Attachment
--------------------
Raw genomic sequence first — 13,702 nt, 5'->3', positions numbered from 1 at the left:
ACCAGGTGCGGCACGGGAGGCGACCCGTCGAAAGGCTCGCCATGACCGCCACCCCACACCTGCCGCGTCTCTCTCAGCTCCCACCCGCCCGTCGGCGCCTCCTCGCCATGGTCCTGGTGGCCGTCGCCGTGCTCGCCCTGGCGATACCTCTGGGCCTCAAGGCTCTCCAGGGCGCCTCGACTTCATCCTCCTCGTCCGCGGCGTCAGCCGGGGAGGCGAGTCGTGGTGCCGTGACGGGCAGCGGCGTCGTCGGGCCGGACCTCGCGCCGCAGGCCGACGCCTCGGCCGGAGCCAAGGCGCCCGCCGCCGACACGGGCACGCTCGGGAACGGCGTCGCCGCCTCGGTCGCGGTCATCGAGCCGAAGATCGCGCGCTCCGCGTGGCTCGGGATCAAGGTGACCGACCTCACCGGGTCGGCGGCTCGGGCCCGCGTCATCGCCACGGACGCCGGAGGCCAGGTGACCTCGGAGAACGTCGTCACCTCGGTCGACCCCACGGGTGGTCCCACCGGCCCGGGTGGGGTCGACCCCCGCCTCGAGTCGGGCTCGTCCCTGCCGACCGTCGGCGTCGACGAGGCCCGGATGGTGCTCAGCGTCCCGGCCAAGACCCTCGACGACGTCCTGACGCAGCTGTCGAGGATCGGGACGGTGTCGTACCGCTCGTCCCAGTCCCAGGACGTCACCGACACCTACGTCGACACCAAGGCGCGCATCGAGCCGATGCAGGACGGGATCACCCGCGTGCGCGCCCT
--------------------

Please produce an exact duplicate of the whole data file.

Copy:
Raw genomic sequence first — 13,702 nt, 5'->3', positions numbered from 1 at the left:
ACCAGGTGCGGCACGGGAGGCGACCCGTCGAAAGGCTCGCCATGACCGCCACCCCACACCTGCCGCGTCTCTCTCAGCTCCCACCCGCCCGTCGGCGCCTCCTCGCCATGGTCCTGGTGGCCGTCGCCGTGCTCGCCCTGGCGATACCTCTGGGCCTCAAGGCTCTCCAGGGCGCCTCGACTTCATCCTCCTCGTCCGCGGCGTCAGCCGGGGAGGCGAGTCGTGGTGCCGTGACGGGCAGCGGCGTCGTCGGGCCGGACCTCGCGCCGCAGGCCGACGCCTCGGCCGGAGCCAAGGCGCCCGCCGCCGACACGGGCACGCTCGGGAACGGCGTCGCCGCCTCGGTCGCGGTCATCGAGCCGAAGATCGCGCGCTCCGCGTGGCTCGGGATCAAGGTGACCGACCTCACCGGGTCGGCGGCTCGGGCCCGCGTCATCGCCACGGACGCCGGAGGCCAGGTGACCTCGGAGAACGTCGTCACCTCGGTCGACCCCACGGGTGGTCCCACCGGCCCGGGTGGGGTCGACCCCCGCCTCGAGTCGGGCTCGTCCCTGCCGACCGTCGGCGTCGACGAGGCCCGGATGGTGCTCAGCGTCCCGGCCAAGACCCTCGACGACGTCCTGACGCAGCTGTCGAGGATCGGGACGGTGTCGTACCGCTCGTCCCAGTCCCAGGACGTCACCGACACCTACGTCGACACCAAGGCGCGCATCGAGCCGATGCAGGACGGGATCACCCGCGTGCGCGCCCT